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SAN JOSE, Calif. June 9, 2016 Today SEMI announced that 19 new fabs and lines are forecasted to begin construction in 2016 and 2017, according to the latest update of the SEMI World Fab Forecast report. While semiconductor fab equipment spending is off to a slow start in 2016, it is expected to gain momentum through the end of the year. For 2016, 1.5 percent growth over 2015 is expected while 13 percent growth is forecast in 2017.

Fab equipment spending ─ including new, secondary, and in-house ─ was down 2 percent in 2015.  However, activity in the 3D NAND, 10nm Logic, and Foundry segments is expected to push equipment spending up to US$36 billion in 2016, 1.5 percent over 2015, and to $40.7 billion in 2017, up 13 percent.  Equipment will be purchased for existing fabs, lines that are being converted to leading-edge technology, as well as equipment going into new fabs and lines that began construction in the prior year.

Table 1 shows the regions where new fabs and lines are expected to be built in 2016 and 2017.  These projects have a probability of 60 percent or higher, according to SEMI’s data.  While some projects are already underway, others may be subject to delays or pushed into the following year.  The SEMI World Fab Forecast report, published May 31, 2016, provides more details about the construction boom.
 

New Fabs & Lines Chart
 

Breaking down the 19 projects by wafer size, 12 of the fabs and lines are for 300mm (12-inch), four for 200mm, and three LED fabs (150mm, 100mm, and 50mm).  Not including LEDs, the potential installed capacity of all these fabs and lines is estimated at almost 210,000 wafer starts per month (in 300mm equivalents) for fabs beginning construction in 2016 and 330,000 wafer starts per month (in 300mm equivalents) for fabs beginning construction in 2017.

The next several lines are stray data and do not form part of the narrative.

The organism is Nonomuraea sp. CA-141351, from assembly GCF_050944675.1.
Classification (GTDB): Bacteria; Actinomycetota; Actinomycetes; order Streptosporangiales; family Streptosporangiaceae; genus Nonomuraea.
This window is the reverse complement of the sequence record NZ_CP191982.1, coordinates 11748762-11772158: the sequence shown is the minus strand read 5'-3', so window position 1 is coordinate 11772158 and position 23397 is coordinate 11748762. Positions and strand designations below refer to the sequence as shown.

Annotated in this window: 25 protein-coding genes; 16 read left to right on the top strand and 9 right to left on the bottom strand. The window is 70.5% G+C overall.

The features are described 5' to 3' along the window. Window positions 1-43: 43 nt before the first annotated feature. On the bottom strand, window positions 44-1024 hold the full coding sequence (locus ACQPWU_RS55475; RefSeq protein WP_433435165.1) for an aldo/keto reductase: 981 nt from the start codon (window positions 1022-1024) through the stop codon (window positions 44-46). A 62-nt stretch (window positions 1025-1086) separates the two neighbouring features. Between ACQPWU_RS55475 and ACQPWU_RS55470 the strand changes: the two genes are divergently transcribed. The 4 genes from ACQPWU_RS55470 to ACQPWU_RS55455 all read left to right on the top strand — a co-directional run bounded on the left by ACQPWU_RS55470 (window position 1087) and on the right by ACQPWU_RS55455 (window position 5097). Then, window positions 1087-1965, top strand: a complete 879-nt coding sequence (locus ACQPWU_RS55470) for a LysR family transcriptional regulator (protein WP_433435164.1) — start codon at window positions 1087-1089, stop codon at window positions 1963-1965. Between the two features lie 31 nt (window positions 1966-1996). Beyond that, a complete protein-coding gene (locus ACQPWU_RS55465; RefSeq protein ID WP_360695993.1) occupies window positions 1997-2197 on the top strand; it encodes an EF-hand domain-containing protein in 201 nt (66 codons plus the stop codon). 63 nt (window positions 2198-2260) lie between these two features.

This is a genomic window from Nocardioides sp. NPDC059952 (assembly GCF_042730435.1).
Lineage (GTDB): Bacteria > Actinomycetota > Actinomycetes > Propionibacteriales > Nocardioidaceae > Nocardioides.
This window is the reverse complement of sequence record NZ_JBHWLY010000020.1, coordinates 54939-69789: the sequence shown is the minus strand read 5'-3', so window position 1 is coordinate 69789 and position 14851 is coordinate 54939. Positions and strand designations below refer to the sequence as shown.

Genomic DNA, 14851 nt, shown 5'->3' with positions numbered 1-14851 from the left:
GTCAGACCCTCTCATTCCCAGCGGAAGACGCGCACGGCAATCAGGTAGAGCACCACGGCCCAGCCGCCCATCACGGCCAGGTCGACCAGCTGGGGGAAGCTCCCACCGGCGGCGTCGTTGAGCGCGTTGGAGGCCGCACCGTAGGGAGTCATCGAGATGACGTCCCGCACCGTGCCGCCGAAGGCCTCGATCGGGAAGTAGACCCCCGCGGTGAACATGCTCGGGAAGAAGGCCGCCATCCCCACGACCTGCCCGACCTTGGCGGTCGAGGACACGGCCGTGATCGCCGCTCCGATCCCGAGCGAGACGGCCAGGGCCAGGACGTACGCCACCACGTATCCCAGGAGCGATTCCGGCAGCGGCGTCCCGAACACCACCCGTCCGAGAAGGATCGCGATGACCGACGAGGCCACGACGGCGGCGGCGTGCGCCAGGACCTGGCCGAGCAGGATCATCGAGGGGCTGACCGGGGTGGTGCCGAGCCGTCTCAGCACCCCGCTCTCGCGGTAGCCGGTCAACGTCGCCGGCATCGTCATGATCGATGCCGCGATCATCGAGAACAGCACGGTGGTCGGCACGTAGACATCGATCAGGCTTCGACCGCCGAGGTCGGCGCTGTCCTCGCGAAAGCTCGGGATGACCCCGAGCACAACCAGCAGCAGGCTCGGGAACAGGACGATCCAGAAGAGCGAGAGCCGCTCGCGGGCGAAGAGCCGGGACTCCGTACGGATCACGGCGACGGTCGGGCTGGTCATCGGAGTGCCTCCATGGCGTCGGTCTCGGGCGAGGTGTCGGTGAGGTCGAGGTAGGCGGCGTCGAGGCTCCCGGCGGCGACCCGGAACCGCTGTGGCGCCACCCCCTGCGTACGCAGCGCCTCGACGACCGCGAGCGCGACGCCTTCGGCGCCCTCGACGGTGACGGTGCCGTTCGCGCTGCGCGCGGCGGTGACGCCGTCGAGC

In addition to announced and planned new fabs and lines, SEMI’s World Fab Forecast provides information about existing fabs and lines with associated construction spending, e.g. when a cleanroom is converted to a larger wafer size or a different product type.

In addition, the transition to leading-edge technologies (as we can see in planar technologies, but also in 3D technologies) creates a reduction in installed capacity within an existing fab. To compensate for this reduction, more conversions of older fabs may take place, but also additional new fabs and lines may begin construction.

For insight into semiconductor manufacturing in 2016 and 2017 with details about capex for construction projects, fab equipping, technology levels, and products, visit the SEMI Fab Database webpage and order the SEMI World Fab Forecast Report. The report, in Excel format, tracks spending and capacities for over 1,100 facilities including over 60 future facilities, across industry segments from Analog, Power, Logic, MPU, Memory, and Foundry to MEMS and LEDs facilities. 

About SEMI

SEMI® connects more than 2,000 member companies and more than a quarter-million professionals worldwide to advance the science and business of electronics manufacturing. SEMI members are responsible for the innovations in materials, design, equipment, software, and services that enable smarter, faster, more powerful, and more affordable electronic products. Since 1970, SEMI has built connections that have helped its members grow, create new markets, and address common industry challenges together. SEMI maintains offices in Bangalore, Beijing, Berlin, Brussels, Grenoble, Hsinchu, Moscow, San Jose, Seoul, Shanghai, Singapore, Tokyo, and Washington, D.C.  For more information about SEMI, visit www.semi.org and follow SEMI on LinkedIn and Twitter.

Association Contacts

Deborah Geiger/SEMI
Phone: 1.408.943.7988
Email: dgeiger@semi.org

Dan Tracy/SEMI
Phone: 1.408.943.7987
Email: dtracy@semi.org

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